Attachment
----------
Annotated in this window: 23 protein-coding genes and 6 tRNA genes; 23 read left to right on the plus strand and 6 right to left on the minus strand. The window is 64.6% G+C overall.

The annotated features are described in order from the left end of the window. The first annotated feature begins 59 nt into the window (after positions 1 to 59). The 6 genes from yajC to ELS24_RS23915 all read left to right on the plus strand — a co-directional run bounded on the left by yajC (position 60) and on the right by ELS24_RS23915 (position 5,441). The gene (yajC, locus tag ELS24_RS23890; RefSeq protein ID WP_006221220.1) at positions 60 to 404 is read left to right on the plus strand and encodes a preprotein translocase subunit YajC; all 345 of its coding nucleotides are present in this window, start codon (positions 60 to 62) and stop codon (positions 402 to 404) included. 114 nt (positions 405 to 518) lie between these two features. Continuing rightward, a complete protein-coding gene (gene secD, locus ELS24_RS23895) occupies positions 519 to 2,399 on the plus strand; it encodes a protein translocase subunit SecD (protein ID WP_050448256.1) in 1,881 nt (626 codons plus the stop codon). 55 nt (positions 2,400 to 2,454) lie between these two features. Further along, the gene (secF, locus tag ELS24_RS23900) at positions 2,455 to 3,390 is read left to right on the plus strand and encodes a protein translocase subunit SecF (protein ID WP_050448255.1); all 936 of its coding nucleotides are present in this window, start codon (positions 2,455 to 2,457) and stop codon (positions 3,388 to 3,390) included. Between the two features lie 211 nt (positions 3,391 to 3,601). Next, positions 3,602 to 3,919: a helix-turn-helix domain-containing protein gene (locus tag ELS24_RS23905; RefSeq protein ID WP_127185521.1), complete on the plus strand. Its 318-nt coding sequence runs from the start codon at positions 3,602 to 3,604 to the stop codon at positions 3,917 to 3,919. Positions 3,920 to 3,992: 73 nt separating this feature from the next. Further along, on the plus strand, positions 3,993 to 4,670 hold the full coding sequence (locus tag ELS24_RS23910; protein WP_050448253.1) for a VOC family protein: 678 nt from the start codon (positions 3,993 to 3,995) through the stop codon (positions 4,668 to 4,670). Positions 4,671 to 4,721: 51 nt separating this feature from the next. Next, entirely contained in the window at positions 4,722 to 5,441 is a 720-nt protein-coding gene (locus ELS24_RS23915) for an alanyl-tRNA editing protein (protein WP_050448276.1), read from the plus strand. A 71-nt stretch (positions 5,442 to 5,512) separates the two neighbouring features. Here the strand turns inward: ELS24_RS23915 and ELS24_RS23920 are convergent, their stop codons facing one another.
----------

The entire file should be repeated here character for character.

Annotated in this window: 23 protein-coding genes and 6 tRNA genes; 23 read left to right on the plus strand and 6 right to left on the minus strand. The window is 64.6% G+C overall.

The annotated features are described in order from the left end of the window. The first annotated feature begins 59 nt into the window (after positions 1 to 59). The 6 genes from yajC to ELS24_RS23915 all read left to right on the plus strand — a co-directional run bounded on the left by yajC (position 60) and on the right by ELS24_RS23915 (position 5,441). The gene (yajC, locus tag ELS24_RS23890; RefSeq protein ID WP_006221220.1) at positions 60 to 404 is read left to right on the plus strand and encodes a preprotein translocase subunit YajC; all 345 of its coding nucleotides are present in this window, start codon (positions 60 to 62) and stop codon (positions 402 to 404) included. 114 nt (positions 405 to 518) lie between these two features. Continuing rightward, a complete protein-coding gene (gene secD, locus ELS24_RS23895) occupies positions 519 to 2,399 on the plus strand; it encodes a protein translocase subunit SecD (protein ID WP_050448256.1) in 1,881 nt (626 codons plus the stop codon). 55 nt (positions 2,400 to 2,454) lie between these two features. Further along, the gene (secF, locus tag ELS24_RS23900) at positions 2,455 to 3,390 is read left to right on the plus strand and encodes a protein translocase subunit SecF (protein ID WP_050448255.1); all 936 of its coding nucleotides are present in this window, start codon (positions 2,455 to 2,457) and stop codon (positions 3,388 to 3,390) included. Between the two features lie 211 nt (positions 3,391 to 3,601). Next, positions 3,602 to 3,919: a helix-turn-helix domain-containing protein gene (locus tag ELS24_RS23905; RefSeq protein ID WP_127185521.1), complete on the plus strand. Its 318-nt coding sequence runs from the start codon at positions 3,602 to 3,604 to the stop codon at positions 3,917 to 3,919. Positions 3,920 to 3,992: 73 nt separating this feature from the next. Further along, on the plus strand, positions 3,993 to 4,670 hold the full coding sequence (locus tag ELS24_RS23910; protein WP_050448253.1) for a VOC family protein: 678 nt from the start codon (positions 3,993 to 3,995) through the stop codon (positions 4,668 to 4,670). Positions 4,671 to 4,721: 51 nt separating this feature from the next. Next, entirely contained in the window at positions 4,722 to 5,441 is a 720-nt protein-coding gene (locus ELS24_RS23915) for an alanyl-tRNA editing protein (protein WP_050448276.1), read from the plus strand. A 71-nt stretch (positions 5,442 to 5,512) separates the two neighbouring features. Here the strand turns inward: ELS24_RS23915 and ELS24_RS23920 are convergent, their stop codons facing one another.